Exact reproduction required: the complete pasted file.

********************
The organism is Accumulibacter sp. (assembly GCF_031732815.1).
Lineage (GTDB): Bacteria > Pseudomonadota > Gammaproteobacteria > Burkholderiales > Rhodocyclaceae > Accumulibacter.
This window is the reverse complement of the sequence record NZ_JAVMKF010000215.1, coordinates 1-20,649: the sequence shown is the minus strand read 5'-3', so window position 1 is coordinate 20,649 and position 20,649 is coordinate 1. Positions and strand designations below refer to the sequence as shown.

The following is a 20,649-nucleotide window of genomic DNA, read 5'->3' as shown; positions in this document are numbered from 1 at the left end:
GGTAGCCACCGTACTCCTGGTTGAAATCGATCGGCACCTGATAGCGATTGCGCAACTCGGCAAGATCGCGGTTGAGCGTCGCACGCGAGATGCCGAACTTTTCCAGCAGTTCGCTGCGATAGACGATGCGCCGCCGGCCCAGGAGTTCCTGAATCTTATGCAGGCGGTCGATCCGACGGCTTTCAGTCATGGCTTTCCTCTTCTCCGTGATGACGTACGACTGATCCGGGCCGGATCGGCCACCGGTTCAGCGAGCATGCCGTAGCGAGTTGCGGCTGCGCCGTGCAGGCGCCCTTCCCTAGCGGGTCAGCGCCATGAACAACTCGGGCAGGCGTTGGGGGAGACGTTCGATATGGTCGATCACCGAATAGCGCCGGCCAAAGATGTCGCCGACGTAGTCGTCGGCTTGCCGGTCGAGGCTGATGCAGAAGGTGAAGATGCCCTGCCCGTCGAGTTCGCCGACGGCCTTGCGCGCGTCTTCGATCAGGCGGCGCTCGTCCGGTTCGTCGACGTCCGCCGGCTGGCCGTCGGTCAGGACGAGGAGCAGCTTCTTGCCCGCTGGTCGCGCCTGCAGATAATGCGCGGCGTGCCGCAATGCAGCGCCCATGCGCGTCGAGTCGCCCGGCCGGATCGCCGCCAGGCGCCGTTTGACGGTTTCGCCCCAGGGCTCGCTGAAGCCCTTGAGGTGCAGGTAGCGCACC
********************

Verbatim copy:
The organism is Accumulibacter sp. (assembly GCF_031732815.1).
Lineage (GTDB): Bacteria > Pseudomonadota > Gammaproteobacteria > Burkholderiales > Rhodocyclaceae > Accumulibacter.
This window is the reverse complement of the sequence record NZ_JAVMKF010000215.1, coordinates 1-20,649: the sequence shown is the minus strand read 5'-3', so window position 1 is coordinate 20,649 and position 20,649 is coordinate 1. Positions and strand designations below refer to the sequence as shown.

The following is a 20,649-nucleotide window of genomic DNA, read 5'->3' as shown; positions in this document are numbered from 1 at the left end:
GGTAGCCACCGTACTCCTGGTTGAAATCGATCGGCACCTGATAGCGATTGCGCAACTCGGCAAGATCGCGGTTGAGCGTCGCACGCGAGATGCCGAACTTTTCCAGCAGTTCGCTGCGATAGACGATGCGCCGCCGGCCCAGGAGTTCCTGAATCTTATGCAGGCGGTCGATCCGACGGCTTTCAGTCATGGCTTTCCTCTTCTCCGTGATGACGTACGACTGATCCGGGCCGGATCGGCCACCGGTTCAGCGAGCATGCCGTAGCGAGTTGCGGCTGCGCCGTGCAGGCGCCCTTCCCTAGCGGGTCAGCGCCATGAACAACTCGGGCAGGCGTTGGGGGAGACGTTCGATATGGTCGATCACCGAATAGCGCCGGCCAAAGATGTCGCCGACGTAGTCGTCGGCTTGCCGGTCGAGGCTGATGCAGAAGGTGAAGATGCCCTGCCCGTCGAGTTCGCCGACGGCCTTGCGCGCGTCTTCGATCAGGCGGCGCTCGTCCGGTTCGTCGACGTCCGCCGGCTGGCCGTCGGTCAGGACGAGGAGCAGCTTCTTGCCCGCTGGTCGCGCCTGCAGATAATGCGCGGCGTGCCGCAATGCAGCGCCCATGCGCGTCGAGTCGCCCGGCCGGATCGCCGCCAGGCGCCGTTTGACGGTTTCGCCCCAGGGCTCGCTGAAGCCCTTGAGGTGCAGGTAGCGCACC